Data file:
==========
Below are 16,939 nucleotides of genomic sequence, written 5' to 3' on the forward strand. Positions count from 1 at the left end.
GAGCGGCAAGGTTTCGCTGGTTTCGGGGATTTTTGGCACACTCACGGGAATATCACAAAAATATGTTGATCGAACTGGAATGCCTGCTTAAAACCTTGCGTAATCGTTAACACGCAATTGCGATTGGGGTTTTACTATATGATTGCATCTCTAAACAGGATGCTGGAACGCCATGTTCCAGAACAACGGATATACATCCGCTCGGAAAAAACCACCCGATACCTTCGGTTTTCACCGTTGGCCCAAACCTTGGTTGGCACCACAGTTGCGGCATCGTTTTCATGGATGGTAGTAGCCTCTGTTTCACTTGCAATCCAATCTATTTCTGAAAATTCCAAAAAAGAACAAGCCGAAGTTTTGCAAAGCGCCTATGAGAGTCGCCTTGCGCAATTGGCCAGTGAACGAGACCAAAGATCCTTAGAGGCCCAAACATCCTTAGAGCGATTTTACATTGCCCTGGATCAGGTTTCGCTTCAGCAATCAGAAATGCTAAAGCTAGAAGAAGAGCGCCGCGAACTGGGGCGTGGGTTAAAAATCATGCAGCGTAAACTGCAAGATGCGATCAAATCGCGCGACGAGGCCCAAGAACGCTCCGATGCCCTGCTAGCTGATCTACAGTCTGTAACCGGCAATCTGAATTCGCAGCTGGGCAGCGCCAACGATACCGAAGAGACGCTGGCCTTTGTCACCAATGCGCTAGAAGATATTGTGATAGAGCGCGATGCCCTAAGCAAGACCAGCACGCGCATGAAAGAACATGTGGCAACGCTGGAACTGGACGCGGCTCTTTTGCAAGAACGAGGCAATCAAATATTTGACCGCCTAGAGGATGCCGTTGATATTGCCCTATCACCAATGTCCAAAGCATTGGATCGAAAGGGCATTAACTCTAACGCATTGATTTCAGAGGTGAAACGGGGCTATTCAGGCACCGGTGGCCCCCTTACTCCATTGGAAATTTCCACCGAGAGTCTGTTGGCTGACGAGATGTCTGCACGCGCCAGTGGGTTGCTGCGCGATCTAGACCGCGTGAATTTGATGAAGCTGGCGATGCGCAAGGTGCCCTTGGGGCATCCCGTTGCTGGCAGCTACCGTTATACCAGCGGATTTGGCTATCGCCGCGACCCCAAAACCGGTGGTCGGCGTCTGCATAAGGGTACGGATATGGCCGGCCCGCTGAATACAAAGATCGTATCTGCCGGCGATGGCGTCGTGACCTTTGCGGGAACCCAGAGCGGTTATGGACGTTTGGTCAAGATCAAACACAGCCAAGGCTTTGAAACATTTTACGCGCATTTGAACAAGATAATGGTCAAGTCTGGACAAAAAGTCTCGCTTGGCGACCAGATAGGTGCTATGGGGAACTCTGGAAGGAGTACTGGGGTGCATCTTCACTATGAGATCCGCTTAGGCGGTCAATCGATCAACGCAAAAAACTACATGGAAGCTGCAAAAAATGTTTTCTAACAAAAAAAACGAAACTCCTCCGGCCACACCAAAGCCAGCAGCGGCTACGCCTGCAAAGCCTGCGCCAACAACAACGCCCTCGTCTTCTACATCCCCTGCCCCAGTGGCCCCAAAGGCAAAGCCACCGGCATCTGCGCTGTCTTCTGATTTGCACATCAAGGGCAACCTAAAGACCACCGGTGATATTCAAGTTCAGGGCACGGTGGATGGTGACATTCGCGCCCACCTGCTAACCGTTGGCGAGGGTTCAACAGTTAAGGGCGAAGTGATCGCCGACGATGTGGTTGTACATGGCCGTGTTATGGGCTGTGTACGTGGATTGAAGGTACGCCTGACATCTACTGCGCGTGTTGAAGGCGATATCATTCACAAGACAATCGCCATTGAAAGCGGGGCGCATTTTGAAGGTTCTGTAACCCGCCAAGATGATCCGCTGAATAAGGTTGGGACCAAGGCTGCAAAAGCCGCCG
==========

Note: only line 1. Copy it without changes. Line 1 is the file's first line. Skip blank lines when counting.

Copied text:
Below are 16,939 nucleotides of genomic sequence, written 5' to 3' on the forward strand. Positions count from 1 at the left end.